In researching Common Core I was stunned to discover that George Lucas (yes, Star Wars!) has an educational foundation called Edutopia. The progressives can’t seem to help themselves. They are drawn like moths to a candle to the idea of Utopia. In Children: The Pawns of Utopia, and Hegel: Romancing the State I’ve written on their predilection for creating their own paradise—the problem is that they tend to be not too pleased with those who object to their plans.
What is Common Core? The bottom line is that it is “an initiative funded by special interests and the federal government with the goal of nationalizing education.” At the moment 46 out of 50 states have signed up for it, lured by the promises of conditional waivers for No Child Left Behind and money. Alaska, Texas, Virginia and Nebraska are the states who have said no to Common Core.
Not surprisingly, Governor Sarah Palin was the first to express wisdom in caution, “If this initiative produces useful results, Alaska will remain free to incorporate them…high expectations are not always created by new, mandated federal standards written on paper. They are created in the home, the community and the classroom,” and Governor Rick Perry was second, “I will not commit Texas taxpayers to unfunded federal obligations or to the adoption of unproven, cost-prohibitive national standards and tests.”
Common Core has sparked grass roots outrage, and some state legislatures are working to rid themselves of the federal grip. Here’s more background on it from Stop Common Core:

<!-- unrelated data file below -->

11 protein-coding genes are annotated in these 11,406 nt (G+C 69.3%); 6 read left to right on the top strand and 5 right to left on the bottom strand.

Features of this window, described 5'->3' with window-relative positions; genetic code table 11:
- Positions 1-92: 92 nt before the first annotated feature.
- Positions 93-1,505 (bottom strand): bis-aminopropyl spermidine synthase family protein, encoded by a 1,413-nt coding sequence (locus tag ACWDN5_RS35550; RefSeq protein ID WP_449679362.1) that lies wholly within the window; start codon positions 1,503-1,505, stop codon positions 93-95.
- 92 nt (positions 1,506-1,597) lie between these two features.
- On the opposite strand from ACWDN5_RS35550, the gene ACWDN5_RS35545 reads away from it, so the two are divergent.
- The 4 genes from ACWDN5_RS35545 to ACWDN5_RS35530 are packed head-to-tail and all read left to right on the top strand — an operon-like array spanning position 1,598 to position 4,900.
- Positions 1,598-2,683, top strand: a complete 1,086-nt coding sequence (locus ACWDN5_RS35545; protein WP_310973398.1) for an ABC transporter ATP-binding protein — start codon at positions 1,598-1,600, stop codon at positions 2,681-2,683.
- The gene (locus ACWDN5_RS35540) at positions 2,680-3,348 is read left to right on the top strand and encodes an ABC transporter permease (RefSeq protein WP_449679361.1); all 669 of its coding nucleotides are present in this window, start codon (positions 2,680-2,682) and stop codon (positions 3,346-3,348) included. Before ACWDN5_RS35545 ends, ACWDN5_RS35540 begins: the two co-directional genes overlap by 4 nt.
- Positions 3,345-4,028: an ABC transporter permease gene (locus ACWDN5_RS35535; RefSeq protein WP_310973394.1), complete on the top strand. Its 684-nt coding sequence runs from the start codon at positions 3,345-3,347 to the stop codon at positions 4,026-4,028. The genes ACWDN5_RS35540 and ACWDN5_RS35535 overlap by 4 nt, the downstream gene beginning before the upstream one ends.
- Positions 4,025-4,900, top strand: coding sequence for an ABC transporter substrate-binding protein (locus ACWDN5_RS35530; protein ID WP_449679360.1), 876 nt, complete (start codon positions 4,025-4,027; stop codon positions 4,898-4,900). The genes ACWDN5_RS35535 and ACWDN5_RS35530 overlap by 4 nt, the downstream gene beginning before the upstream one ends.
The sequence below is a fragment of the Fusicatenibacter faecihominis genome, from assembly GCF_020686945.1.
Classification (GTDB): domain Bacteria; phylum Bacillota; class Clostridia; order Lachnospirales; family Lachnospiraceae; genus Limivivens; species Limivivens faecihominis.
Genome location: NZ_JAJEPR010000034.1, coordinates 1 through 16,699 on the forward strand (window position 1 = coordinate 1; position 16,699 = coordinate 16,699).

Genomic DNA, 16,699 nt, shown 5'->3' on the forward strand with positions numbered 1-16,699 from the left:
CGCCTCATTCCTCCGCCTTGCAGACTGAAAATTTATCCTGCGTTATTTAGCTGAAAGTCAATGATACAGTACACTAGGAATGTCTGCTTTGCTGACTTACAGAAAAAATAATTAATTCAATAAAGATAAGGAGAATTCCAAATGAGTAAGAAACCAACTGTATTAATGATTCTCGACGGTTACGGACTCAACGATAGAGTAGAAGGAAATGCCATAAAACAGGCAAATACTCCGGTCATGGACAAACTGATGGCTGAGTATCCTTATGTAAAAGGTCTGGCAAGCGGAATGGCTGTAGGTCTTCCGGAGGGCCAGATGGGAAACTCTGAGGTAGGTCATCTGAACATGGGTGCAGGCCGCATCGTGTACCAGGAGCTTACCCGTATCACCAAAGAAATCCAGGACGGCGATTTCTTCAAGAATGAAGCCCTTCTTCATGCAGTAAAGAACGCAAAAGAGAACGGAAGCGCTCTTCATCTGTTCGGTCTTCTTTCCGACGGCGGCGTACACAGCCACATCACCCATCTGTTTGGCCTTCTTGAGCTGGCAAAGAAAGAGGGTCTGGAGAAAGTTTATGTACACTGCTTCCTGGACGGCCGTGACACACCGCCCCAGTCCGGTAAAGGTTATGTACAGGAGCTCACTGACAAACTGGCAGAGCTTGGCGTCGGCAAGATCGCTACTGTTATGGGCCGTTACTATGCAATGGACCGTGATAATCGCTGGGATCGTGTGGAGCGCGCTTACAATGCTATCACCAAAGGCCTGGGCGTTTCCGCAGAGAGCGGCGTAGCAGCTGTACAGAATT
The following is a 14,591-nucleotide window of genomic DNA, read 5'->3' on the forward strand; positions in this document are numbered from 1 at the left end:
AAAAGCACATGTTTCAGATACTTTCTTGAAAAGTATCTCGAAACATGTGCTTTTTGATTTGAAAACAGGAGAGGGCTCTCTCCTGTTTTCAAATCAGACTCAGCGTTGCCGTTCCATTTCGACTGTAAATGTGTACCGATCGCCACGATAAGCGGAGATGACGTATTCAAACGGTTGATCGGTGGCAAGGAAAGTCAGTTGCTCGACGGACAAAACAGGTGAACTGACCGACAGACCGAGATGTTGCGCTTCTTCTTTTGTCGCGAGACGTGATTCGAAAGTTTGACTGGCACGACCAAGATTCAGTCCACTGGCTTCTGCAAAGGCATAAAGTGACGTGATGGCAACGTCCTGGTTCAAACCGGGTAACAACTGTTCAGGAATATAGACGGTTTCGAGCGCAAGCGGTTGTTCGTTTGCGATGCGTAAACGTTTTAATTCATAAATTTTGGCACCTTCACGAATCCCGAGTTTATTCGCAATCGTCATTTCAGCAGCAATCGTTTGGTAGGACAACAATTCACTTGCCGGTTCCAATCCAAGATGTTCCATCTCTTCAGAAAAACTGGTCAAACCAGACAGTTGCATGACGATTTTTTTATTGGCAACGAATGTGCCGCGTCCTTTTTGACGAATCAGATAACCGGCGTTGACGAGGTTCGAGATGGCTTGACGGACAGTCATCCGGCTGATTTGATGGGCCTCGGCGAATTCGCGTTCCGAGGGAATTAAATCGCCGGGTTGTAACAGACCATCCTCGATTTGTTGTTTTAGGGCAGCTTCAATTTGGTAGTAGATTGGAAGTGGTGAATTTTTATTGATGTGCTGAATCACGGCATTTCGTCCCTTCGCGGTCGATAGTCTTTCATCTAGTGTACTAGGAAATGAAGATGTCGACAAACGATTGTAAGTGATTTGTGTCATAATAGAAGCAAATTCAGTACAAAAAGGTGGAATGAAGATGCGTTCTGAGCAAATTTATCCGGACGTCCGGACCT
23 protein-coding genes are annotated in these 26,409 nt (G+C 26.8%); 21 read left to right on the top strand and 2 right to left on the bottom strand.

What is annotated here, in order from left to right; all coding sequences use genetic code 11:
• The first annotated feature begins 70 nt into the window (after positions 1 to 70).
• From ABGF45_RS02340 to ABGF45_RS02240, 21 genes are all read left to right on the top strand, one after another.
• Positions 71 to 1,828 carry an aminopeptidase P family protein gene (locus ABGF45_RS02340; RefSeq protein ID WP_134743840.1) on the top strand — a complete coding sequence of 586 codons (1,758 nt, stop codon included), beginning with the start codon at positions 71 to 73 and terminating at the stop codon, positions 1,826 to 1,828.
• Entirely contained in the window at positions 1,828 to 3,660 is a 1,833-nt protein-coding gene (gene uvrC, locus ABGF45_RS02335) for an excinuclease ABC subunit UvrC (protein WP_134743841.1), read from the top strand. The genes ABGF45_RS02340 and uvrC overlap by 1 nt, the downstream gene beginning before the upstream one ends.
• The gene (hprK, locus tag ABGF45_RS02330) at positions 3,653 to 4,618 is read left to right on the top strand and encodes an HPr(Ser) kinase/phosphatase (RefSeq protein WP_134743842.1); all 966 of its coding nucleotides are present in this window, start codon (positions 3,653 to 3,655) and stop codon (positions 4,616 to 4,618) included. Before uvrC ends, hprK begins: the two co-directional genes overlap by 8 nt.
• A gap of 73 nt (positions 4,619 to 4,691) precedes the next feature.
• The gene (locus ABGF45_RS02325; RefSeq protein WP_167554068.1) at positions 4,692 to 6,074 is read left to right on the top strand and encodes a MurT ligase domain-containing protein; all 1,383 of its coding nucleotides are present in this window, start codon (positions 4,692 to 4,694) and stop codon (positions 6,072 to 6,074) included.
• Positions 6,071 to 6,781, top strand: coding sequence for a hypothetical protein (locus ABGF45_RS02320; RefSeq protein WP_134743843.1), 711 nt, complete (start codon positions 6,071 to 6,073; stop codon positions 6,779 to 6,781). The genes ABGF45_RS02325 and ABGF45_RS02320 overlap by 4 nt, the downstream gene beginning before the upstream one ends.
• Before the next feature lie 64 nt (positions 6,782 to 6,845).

The Common Core State Standards Initiative (CCSSI) is the effort that created and is attempting to impose on states a set of national K-12 standards (Common Core). Common Core was developed primarily by a nonprofit called Achieve, Inc., in Washington, D.C., under the auspices of the National Governors Association (NGA) and the Council of Chief State School Officers (CCSSO). The Standards cover mathematics and English language arts (although they also claim to cover “literacy” in other subjects such as science, history/social studies, and technical subjects).
Last August Deborah Lambert wrote, “Nearly 80 percent of voters know “nothing” or “not much” about Common Core State Standards. Another 14 percent said they knew “some,” and just 7 percent claimed to know “a lot.”” How did the DOE get this far under the radar with Common Core, aka ObamaCore? In Honey, When Did the Feds Take over the Kids’ School? Neal McCluskey points out the Obama administration began hitting us with so many policies we didn’t realize what Arne Duncan and the Department of Education were doing. As I’ve said before, education falls in the boring category for many people, yet it is how progressives work for the future. McCluskey says that the groundwork for Common Core was laid with No Child Left Behind with its resulting push for uniform state standards. He continues:
Unfortunately, there is another, much more disturbing reason that national standards have been flying under the radar: Stealth is essential for its proponents to succeed.
The last national standards push was in the 1990s, and it disintegrated almost the moment proposed federal standards were released. Everyone, it seemed, was paying attention, and every diverse American found something in the very detailed standards to hate.